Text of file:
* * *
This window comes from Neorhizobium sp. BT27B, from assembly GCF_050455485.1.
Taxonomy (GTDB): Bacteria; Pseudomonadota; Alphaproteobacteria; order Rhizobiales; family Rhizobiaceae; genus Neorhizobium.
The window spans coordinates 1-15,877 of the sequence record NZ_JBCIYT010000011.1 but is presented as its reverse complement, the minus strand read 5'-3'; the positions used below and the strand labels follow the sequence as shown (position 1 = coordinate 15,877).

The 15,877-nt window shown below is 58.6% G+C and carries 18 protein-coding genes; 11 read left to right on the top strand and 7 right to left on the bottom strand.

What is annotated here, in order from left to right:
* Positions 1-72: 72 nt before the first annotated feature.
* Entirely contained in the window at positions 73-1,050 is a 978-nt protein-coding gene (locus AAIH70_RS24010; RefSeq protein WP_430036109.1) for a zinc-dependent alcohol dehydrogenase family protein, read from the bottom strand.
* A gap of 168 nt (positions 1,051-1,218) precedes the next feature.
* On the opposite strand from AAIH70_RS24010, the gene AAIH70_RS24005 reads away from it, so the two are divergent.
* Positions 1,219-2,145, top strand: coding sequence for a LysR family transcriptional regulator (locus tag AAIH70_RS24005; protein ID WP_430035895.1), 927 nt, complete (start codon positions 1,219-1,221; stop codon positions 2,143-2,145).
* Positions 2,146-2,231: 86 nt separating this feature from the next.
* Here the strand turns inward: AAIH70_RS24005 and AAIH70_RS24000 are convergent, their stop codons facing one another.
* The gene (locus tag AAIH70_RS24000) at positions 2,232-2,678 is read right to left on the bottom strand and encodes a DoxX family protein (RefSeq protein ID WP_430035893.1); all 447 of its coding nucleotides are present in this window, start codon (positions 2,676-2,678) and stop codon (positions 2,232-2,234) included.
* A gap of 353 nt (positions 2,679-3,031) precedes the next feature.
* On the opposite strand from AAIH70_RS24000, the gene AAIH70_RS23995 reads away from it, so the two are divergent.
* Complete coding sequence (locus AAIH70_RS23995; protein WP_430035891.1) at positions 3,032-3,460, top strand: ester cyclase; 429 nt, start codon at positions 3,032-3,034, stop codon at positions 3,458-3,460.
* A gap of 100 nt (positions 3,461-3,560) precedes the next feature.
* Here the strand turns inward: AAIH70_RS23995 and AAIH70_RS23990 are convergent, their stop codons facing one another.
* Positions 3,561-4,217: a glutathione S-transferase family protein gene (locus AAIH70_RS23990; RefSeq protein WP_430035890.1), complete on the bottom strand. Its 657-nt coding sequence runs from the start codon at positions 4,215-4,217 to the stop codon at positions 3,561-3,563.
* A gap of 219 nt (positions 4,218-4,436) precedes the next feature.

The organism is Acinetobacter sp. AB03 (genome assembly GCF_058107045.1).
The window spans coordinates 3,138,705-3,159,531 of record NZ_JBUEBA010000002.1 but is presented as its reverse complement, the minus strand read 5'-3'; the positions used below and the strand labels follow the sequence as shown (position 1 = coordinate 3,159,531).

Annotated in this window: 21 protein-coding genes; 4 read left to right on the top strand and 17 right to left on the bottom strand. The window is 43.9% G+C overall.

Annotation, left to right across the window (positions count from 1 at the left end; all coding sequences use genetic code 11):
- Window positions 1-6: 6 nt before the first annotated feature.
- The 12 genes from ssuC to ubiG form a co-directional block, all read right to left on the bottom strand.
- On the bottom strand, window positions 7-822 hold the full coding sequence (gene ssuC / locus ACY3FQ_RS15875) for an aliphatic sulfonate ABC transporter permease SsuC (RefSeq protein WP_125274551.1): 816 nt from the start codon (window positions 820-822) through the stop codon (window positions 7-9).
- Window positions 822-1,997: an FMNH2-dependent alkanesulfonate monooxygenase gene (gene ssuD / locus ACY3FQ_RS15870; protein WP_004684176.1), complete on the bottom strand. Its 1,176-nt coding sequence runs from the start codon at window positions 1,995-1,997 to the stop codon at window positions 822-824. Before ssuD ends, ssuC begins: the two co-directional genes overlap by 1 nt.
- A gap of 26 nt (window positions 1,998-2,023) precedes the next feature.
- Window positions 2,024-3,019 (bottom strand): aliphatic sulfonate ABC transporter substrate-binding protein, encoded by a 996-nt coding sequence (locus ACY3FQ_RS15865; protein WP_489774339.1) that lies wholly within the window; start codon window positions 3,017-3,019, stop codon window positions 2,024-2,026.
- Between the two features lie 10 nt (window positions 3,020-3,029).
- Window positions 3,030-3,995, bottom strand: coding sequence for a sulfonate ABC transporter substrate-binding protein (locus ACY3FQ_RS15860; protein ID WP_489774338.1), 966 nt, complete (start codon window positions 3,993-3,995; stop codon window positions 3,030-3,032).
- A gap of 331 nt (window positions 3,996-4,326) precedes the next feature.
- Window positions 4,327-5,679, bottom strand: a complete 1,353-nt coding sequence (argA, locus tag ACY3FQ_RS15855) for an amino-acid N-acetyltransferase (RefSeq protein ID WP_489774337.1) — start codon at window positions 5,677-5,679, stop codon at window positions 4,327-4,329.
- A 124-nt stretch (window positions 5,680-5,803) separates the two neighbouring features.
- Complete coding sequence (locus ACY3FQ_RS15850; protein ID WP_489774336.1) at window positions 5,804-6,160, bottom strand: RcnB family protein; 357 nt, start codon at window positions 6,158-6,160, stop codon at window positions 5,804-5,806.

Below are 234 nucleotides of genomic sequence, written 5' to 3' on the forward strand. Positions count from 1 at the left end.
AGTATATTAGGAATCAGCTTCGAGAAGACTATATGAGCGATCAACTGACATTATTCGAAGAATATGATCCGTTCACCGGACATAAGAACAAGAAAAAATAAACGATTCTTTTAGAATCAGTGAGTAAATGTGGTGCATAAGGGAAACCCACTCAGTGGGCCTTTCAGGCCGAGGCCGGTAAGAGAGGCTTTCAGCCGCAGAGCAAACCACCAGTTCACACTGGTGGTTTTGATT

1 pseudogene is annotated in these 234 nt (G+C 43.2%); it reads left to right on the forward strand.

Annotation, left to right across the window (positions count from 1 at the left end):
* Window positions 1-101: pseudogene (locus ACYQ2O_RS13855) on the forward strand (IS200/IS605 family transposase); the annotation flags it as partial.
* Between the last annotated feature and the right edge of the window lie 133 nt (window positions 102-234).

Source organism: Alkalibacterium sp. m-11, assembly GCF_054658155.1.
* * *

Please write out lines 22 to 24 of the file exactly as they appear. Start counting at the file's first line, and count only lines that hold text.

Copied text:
The window spans coordinates 3,138,705-3,159,531 of record NZ_JBUEBA010000002.1 but is presented as its reverse complement, the minus strand read 5'-3'; the positions used below and the strand labels follow the sequence as shown (position 1 = coordinate 3,159,531).

Annotated in this window: 21 protein-coding genes; 4 read left to right on the top strand and 17 right to left on the bottom strand. The window is 43.9% G+C overall.

Annotation, left to right across the window (positions count from 1 at the left end; all coding sequences use genetic code 11):